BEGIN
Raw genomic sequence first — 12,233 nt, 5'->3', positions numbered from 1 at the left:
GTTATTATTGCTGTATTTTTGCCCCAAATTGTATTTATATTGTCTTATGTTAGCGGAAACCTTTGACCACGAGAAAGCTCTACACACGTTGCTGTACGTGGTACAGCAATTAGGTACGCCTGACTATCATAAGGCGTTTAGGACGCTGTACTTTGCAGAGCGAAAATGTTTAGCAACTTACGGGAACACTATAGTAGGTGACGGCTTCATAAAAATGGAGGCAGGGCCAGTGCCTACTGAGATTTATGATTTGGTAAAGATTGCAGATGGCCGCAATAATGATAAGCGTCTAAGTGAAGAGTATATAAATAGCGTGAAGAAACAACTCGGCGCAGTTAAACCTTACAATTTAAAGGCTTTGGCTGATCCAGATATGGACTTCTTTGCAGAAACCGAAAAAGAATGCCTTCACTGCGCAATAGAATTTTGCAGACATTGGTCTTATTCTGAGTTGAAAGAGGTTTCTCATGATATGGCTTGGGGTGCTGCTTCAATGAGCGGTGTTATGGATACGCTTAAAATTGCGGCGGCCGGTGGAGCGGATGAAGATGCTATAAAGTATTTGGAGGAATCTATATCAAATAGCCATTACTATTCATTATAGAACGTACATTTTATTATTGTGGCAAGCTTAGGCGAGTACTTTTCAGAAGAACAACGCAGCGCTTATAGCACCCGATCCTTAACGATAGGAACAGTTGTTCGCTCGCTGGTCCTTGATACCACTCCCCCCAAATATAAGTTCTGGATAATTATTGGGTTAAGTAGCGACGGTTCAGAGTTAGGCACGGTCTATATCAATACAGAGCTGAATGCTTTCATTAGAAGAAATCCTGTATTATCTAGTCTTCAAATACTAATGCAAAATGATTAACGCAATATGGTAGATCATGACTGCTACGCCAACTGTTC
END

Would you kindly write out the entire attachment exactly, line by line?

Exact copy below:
Raw genomic sequence first — 12,233 nt, 5'->3', positions numbered from 1 at the left:
GTTATTATTGCTGTATTTTTGCCCCAAATTGTATTTATATTGTCTTATGTTAGCGGAAACCTTTGACCACGAGAAAGCTCTACACACGTTGCTGTACGTGGTACAGCAATTAGGTACGCCTGACTATCATAAGGCGTTTAGGACGCTGTACTTTGCAGAGCGAAAATGTTTAGCAACTTACGGGAACACTATAGTAGGTGACGGCTTCATAAAAATGGAGGCAGGGCCAGTGCCTACTGAGATTTATGATTTGGTAAAGATTGCAGATGGCCGCAATAATGATAAGCGTCTAAGTGAAGAGTATATAAATAGCGTGAAGAAACAACTCGGCGCAGTTAAACCTTACAATTTAAAGGCTTTGGCTGATCCAGATATGGACTTCTTTGCAGAAACCGAAAAAGAATGCCTTCACTGCGCAATAGAATTTTGCAGACATTGGTCTTATTCTGAGTTGAAAGAGGTTTCTCATGATATGGCTTGGGGTGCTGCTTCAATGAGCGGTGTTATGGATACGCTTAAAATTGCGGCGGCCGGTGGAGCGGATGAAGATGCTATAAAGTATTTGGAGGAATCTATATCAAATAGCCATTACTATTCATTATAGAACGTACATTTTATTATTGTGGCAAGCTTAGGCGAGTACTTTTCAGAAGAACAACGCAGCGCTTATAGCACCCGATCCTTAACGATAGGAACAGTTGTTCGCTCGCTGGTCCTTGATACCACTCCCCCCAAATATAAGTTCTGGATAATTATTGGGTTAAGTAGCGACGGTTCAGAGTTAGGCACGGTCTATATCAATACAGAGCTGAATGCTTTCATTAGAAGAAATCCTGTATTATCTAGTCTTCAAATACTAATGCAAAATGATTAACGCAATATGGTAGATCATGACTGCTACGCCAACTGTTC